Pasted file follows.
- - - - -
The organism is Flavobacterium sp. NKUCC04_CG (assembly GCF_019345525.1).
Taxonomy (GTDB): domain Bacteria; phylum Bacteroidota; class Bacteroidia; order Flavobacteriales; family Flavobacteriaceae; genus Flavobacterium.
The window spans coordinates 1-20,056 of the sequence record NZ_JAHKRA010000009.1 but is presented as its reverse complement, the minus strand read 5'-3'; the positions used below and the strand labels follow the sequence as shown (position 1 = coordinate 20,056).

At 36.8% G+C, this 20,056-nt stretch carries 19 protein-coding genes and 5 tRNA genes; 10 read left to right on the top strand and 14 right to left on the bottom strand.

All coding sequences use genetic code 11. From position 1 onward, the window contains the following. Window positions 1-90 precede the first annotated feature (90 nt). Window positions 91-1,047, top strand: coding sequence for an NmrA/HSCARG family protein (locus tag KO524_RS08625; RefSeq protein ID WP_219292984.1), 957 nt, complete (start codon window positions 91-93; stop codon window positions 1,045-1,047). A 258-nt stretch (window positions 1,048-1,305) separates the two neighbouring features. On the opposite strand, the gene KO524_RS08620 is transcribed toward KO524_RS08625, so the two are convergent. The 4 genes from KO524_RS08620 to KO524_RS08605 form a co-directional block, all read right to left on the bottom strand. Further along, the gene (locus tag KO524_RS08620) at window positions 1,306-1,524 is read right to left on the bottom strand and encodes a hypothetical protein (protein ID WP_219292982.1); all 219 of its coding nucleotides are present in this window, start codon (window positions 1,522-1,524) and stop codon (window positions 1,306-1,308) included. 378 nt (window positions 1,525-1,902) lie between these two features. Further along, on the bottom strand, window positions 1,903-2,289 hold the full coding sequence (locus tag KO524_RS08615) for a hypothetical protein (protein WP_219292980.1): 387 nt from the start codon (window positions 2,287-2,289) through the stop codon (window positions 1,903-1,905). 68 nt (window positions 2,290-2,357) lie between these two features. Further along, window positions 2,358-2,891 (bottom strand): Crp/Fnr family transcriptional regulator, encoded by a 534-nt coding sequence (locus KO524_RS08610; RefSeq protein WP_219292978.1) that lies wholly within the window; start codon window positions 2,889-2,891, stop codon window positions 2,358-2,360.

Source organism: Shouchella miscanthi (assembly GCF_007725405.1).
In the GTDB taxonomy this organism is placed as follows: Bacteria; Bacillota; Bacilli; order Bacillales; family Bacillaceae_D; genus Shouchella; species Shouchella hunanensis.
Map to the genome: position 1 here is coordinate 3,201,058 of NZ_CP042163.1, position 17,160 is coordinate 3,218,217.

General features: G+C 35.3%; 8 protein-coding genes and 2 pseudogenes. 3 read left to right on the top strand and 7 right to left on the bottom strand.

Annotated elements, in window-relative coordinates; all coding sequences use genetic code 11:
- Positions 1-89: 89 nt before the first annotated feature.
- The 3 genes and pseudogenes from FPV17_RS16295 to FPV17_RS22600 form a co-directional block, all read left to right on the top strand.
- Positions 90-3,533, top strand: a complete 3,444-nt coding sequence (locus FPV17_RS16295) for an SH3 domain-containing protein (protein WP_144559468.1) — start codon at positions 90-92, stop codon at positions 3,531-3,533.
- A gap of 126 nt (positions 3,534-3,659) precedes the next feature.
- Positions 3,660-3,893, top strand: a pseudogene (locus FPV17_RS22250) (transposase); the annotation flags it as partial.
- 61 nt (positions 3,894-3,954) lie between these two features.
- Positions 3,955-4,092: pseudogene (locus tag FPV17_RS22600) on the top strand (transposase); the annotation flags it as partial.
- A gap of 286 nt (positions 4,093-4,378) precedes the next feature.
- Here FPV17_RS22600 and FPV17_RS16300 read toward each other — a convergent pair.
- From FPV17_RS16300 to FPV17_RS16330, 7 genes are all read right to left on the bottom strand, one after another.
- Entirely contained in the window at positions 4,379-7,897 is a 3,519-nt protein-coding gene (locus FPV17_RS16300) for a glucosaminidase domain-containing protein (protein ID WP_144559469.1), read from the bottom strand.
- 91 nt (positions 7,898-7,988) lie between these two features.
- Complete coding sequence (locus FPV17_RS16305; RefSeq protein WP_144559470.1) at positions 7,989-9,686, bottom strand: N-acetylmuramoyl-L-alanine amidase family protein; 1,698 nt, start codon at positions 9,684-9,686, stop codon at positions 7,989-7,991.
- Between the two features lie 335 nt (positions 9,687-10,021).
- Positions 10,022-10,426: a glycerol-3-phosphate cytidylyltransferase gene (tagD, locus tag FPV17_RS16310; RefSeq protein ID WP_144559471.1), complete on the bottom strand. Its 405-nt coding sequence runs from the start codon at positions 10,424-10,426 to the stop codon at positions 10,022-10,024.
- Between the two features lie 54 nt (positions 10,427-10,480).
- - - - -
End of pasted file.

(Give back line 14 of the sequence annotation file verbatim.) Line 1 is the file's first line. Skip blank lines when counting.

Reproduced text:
- A gap of 126 nt (positions 3,534-3,659) precedes the next feature.